Thursday, May 27, 2010

Dope Director: Yoshihiro Nishimura (part 2)

Yoshihiro Nishimura, one of the young leaders of this nascent Japanese nouveau body-horror movement (which includes frequent collaborator Noboru Iguchi and action/stunt wizard Tak Sakaguchi), has an extensive background in SFX and SFX makeup. This is clear to anyone who saw Tokyo Gore Police with me at the IFC Center that night, in its world premiere at NYAFF 2008. But when I revisited my catalogue of J-Horror (both the "yurei" stuff like Juon by Takashi Shimizu and the deviant family-drama oeuvre of Sion Sono), I realized Nishimura's bloody thumbprint was everywhere. He started his own SFX company, 西村映造/Nishimura Eizo (shortened to Nishi-Zo, and w/ the wildly effective logo of a blood-drenched "西", the 1st character in Nishimura's last name, which I've seen as a t-shirt and I WANT ONE), back in 2005, w/ the tagline "special molding, special makeup, gore effect". That's his specialty.
For instance: the tidal wave of blood a few minutes into Sono's controversial 自殺サークル/Suicide Club — the notorious, cringe-inducing 'money shot' — plus the skin-carvings and whatnot, much of that is thanks to Nishimura. He collaborated in Sono's loose followup, the (in my opinion superior) 紀子の食卓/Noriko's Dinner Table and other Sono films (the darkly comedic エクステ/Exte w/ Chiaki Kuriyama, had a definite Nishimura undercurrent), and even the mostly restrained violence in Sono's opus 愛のむきだし/Love Exposure involves Nishimura's blood-letting. Of note: none of these aforementioned titles have that cherry sno-cone blood and gore I detailed in my previous post on Nishimura. Sono's style (even in Exte) is far more realistic, and Nishimura can adjust as appropriate.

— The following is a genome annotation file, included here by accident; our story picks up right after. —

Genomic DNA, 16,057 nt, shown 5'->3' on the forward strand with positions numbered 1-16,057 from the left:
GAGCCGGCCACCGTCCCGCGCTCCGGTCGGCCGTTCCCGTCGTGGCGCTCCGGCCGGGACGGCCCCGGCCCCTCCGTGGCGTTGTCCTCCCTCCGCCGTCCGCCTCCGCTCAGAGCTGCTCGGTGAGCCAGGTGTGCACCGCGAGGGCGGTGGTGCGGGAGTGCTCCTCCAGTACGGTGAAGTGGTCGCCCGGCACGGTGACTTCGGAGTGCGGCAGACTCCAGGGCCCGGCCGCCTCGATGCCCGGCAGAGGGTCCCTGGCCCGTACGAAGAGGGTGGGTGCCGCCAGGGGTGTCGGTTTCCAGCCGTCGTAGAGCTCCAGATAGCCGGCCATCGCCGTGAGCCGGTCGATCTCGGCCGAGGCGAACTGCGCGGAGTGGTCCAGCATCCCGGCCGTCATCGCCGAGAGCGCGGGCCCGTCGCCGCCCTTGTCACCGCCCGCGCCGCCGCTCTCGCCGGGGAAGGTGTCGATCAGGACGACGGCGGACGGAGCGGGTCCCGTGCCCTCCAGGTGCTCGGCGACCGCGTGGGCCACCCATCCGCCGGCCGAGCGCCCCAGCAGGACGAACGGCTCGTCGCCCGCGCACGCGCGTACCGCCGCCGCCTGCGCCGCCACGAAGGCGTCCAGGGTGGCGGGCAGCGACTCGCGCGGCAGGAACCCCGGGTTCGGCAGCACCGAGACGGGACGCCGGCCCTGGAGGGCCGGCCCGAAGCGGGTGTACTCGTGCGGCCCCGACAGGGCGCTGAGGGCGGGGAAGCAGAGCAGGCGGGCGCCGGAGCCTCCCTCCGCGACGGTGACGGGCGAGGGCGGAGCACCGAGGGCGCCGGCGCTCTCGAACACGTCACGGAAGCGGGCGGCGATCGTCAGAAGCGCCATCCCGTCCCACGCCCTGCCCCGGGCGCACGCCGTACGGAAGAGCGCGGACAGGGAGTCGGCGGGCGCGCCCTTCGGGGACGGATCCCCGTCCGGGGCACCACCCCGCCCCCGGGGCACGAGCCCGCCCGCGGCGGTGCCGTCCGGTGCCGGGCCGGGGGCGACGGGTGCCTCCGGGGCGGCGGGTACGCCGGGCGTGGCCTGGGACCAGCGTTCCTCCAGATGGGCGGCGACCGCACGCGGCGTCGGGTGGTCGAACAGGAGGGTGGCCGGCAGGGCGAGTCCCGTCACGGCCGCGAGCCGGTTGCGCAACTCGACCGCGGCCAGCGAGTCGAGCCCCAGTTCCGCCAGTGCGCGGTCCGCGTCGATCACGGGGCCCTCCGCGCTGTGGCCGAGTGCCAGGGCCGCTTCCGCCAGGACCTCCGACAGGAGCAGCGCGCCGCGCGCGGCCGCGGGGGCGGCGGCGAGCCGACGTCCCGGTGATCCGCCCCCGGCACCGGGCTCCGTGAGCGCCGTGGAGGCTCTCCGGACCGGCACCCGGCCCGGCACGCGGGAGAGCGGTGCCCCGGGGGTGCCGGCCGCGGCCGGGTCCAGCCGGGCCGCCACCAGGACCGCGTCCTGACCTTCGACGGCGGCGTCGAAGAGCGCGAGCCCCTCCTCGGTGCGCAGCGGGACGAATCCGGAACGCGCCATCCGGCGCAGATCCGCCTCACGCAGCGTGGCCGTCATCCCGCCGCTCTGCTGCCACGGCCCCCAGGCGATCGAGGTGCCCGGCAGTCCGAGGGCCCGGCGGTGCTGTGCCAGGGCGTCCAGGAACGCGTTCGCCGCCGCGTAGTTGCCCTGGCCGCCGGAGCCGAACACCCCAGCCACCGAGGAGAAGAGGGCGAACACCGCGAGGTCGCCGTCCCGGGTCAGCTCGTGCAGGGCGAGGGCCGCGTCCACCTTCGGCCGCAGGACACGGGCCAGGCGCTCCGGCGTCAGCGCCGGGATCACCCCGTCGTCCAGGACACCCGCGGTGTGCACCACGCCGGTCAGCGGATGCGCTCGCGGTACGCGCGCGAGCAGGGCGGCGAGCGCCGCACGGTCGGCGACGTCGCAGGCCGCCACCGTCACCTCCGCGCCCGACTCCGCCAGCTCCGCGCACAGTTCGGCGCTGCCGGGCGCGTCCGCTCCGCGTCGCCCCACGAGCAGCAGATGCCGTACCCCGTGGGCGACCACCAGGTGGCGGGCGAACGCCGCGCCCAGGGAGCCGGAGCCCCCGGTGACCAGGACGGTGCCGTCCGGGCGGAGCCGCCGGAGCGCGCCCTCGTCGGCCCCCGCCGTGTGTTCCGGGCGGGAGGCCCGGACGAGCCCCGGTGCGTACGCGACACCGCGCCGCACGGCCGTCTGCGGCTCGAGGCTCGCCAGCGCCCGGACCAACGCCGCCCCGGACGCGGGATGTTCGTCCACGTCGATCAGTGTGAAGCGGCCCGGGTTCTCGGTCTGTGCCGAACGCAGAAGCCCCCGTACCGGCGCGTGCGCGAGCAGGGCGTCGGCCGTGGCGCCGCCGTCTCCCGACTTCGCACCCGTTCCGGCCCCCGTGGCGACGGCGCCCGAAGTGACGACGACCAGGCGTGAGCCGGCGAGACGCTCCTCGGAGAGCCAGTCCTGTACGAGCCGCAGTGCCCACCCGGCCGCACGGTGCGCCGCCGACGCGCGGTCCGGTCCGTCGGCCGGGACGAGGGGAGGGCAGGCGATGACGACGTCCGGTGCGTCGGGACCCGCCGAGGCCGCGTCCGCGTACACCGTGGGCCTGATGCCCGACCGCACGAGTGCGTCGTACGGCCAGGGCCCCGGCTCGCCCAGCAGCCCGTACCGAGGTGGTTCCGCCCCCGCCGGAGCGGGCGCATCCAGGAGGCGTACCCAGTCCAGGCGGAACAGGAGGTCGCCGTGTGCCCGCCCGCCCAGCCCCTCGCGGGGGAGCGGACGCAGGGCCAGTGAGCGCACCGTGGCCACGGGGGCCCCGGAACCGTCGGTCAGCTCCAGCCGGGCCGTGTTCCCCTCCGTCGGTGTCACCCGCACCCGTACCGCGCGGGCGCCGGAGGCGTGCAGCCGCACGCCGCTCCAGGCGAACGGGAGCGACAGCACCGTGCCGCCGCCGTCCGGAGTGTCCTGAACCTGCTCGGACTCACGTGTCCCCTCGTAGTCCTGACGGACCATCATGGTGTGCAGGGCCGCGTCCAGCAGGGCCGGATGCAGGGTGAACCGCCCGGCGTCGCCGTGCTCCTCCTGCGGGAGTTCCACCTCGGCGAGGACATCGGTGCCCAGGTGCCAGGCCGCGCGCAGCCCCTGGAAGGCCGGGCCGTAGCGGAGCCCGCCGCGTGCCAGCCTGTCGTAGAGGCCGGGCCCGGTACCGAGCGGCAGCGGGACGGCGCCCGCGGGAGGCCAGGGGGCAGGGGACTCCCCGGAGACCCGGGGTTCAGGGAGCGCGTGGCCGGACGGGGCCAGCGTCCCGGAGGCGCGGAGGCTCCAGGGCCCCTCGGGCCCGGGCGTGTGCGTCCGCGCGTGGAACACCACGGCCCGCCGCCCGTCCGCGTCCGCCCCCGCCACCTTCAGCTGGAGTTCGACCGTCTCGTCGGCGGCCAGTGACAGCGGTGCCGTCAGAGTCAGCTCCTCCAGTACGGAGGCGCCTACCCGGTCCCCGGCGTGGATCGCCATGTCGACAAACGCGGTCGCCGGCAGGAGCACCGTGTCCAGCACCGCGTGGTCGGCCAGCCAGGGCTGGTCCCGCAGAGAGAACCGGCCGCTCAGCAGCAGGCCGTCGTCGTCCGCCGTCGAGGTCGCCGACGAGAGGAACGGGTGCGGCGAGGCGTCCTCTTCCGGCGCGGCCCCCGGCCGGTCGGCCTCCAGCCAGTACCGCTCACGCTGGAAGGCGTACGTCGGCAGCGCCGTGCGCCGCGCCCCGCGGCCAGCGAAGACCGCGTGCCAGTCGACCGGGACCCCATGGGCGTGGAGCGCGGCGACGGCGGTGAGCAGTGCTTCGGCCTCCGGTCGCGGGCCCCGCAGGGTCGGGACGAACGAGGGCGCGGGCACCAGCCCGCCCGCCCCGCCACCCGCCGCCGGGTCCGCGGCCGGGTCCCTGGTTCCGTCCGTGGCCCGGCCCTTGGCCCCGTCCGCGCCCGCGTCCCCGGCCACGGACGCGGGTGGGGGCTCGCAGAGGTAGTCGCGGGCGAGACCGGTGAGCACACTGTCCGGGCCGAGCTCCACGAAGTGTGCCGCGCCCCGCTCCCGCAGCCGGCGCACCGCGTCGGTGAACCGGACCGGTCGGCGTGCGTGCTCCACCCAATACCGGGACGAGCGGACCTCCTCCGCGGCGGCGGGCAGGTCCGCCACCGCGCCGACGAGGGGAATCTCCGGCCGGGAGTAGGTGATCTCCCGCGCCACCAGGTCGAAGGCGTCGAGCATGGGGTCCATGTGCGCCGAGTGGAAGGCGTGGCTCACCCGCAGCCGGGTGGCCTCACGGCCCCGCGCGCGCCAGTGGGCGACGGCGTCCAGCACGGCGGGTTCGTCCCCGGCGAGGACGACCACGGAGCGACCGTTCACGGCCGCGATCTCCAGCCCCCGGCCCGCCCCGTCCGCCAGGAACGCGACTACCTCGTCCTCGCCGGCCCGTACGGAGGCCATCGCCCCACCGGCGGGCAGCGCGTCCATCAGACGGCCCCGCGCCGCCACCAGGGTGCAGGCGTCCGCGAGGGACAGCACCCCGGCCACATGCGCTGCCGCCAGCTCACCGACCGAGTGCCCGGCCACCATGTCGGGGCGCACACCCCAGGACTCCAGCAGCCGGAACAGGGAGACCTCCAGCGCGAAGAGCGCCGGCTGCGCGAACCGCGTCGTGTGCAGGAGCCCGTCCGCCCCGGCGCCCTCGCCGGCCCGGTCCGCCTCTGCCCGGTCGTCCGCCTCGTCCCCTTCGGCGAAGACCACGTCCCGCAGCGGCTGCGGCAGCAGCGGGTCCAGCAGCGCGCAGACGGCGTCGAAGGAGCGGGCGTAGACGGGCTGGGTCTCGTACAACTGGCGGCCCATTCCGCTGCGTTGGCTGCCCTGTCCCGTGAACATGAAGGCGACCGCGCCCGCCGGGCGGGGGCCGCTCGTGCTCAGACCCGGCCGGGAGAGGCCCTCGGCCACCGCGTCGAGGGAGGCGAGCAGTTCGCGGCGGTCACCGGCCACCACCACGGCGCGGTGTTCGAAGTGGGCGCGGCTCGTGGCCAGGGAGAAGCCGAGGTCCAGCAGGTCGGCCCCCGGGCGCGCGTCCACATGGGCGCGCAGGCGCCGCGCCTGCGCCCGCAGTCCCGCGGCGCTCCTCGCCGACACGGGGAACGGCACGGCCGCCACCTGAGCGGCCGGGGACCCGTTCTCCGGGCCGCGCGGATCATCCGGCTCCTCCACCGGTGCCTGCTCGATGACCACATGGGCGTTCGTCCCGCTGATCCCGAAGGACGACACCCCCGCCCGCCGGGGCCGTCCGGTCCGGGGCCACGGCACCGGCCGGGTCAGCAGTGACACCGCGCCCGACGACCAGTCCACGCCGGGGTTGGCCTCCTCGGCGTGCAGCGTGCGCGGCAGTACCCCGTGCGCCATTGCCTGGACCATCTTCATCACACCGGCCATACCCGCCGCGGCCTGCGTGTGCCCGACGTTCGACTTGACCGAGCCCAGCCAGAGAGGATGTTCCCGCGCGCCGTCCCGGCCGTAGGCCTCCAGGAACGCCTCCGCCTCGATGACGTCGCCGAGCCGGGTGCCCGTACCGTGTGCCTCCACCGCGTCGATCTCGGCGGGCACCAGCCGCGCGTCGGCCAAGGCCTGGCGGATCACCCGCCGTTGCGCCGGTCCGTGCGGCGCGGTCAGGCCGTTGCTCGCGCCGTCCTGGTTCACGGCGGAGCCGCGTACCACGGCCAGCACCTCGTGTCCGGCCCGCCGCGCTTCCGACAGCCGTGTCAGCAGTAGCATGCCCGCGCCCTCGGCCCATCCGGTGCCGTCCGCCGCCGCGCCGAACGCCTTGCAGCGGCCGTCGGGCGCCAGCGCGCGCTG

Throw him together w/ the irreverence of Iguchi and Sakaguchi, though, and he shines. I caught Iguchi's 片腕マシンガール/The Machine Girl straight after seeing Tokyo Gore Police and learning Nishimura had a role in it (plus the cover art of Minase Yashiro w/ her slightly, ahem, modified school uniform, hoisting a badass gatling gun attached to her severed left arm, against a hellfire sky, had me sold. The mix of deep family ties w/ veins of feudal Japanese culture (here this ninja/Yakuza confab) and off-kilter dialogue (it helps if you understand Japanese, but the conversations are VERY funny in Noguchi's films) touched on a bunch of recurrent, typical Noguchi elements, and the gore (shuriken to the face, sawing people in half, and of course Yashiro's gatling arm) were the charmed combo of these two directors. Think Shinya Tsukamoto's Testuo, only less artsy and eons more splatter, in a schlocky, profane way.

Then I heard about 吸血少女対少女フランケン/Vampire Girl v. Frankenstein Girl, Nishimura's awesomely titled new film, from a trailer posted on Nippon Cinema. If Tokyo Gore Police's trailer had me going, THIS one made me almost wet myself, metaphorically speaking. The music sounded like proper Quentin Tarentino, and then the arterial spray begins, w/ new star (and gravure idol) Yukie Kawamura (as Monomi, in schoolgirl uniform, natch) dancing in front of a salaryman's spouting jugular like he's a lawn sprinkler on a hot summer's day and she's attempting to cool off. 0:30 in and she lunges at the camera, fangs out, we get the absurd film title, and then the gore guru takes it even further. Like: one girl's skeleton pops out top her head, another girl's face peels off like an apple skin, Keiko the Frankenstein Girl (Eri Otoguro) leaps in, wielding massive matte knives, another girl's head bursts (the camera lens is continually soaked in saturated red fluid) and then, back to the jugular-sprinkler scene, to a chorus of trumpets, Monomi opens her mouth wide and lets the bloodspray wash allllllll over her. She eyes a skull (w/ eyes still in it) and smiles so sweetly that I almost forgot she 1) pulled the skull through a girl's head and 2) there's perpetual blood-spurting all around her. And Keiko is supposed to be the antagonist??